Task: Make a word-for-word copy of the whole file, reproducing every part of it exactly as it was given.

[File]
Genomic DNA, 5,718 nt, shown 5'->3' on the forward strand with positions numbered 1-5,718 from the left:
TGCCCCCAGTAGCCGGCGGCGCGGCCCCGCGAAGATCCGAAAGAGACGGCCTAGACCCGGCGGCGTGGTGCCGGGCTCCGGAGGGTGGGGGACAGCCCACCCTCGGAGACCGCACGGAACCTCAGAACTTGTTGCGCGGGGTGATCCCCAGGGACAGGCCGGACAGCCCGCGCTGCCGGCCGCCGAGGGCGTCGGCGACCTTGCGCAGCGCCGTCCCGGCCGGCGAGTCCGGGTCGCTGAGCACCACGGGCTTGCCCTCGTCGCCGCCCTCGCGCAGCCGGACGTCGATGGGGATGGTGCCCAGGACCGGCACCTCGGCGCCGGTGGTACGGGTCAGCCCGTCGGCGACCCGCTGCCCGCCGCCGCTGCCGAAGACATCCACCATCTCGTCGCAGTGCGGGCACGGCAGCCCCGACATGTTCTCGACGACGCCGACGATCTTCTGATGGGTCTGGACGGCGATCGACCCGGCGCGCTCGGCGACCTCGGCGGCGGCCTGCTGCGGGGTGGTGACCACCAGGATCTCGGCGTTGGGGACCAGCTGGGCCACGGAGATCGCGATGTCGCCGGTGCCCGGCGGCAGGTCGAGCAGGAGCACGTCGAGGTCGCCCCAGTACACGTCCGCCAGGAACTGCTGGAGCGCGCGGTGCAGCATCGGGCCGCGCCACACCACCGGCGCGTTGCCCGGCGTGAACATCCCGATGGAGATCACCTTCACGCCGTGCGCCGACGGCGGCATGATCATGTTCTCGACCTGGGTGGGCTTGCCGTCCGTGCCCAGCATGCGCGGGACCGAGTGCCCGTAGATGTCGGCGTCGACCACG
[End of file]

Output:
Genomic DNA, 5,718 nt, shown 5'->3' on the forward strand with positions numbered 1-5,718 from the left:
TGCCCCCAGTAGCCGGCGGCGCGGCCCCGCGAAGATCCGAAAGAGACGGCCTAGACCCGGCGGCGTGGTGCCGGGCTCCGGAGGGTGGGGGACAGCCCACCCTCGGAGACCGCACGGAACCTCAGAACTTGTTGCGCGGGGTGATCCCCAGGGACAGGCCGGACAGCCCGCGCTGCCGGCCGCCGAGGGCGTCGGCGACCTTGCGCAGCGCCGTCCCGGCCGGCGAGTCCGGGTCGCTGAGCACCACGGGCTTGCCCTCGTCGCCGCCCTCGCGCAGCCGGACGTCGATGGGGATGGTGCCCAGGACCGGCACCTCGGCGCCGGTGGTACGGGTCAGCCCGTCGGCGACCCGCTGCCCGCCGCCGCTGCCGAAGACATCCACCATCTCGTCGCAGTGCGGGCACGGCAGCCCCGACATGTTCTCGACGACGCCGACGATCTTCTGATGGGTCTGGACGGCGATCGACCCGGCGCGCTCGGCGACCTCGGCGGCGGCCTGCTGCGGGGTGGTGACCACCAGGATCTCGGCGTTGGGGACCAGCTGGGCCACGGAGATCGCGATGTCGCCGGTGCCCGGCGGCAGGTCGAGCAGGAGCACGTCGAGGTCGCCCCAGTACACGTCCGCCAGGAACTGCTGGAGCGCGCGGTGCAGCATCGGGCCGCGCCACACCACCGGCGCGTTGCCCGGCGTGAACATCCCGATGGAGATCACCTTCACGCCGTGCGCCGACGGCGGCATGATCATGTTCTCGACCTGGGTGGGCTTGCCGTCCGTGCCCAGCATGCGCGGGACCGAGTGCCCGTAGATGTCGGCGTCGACCACG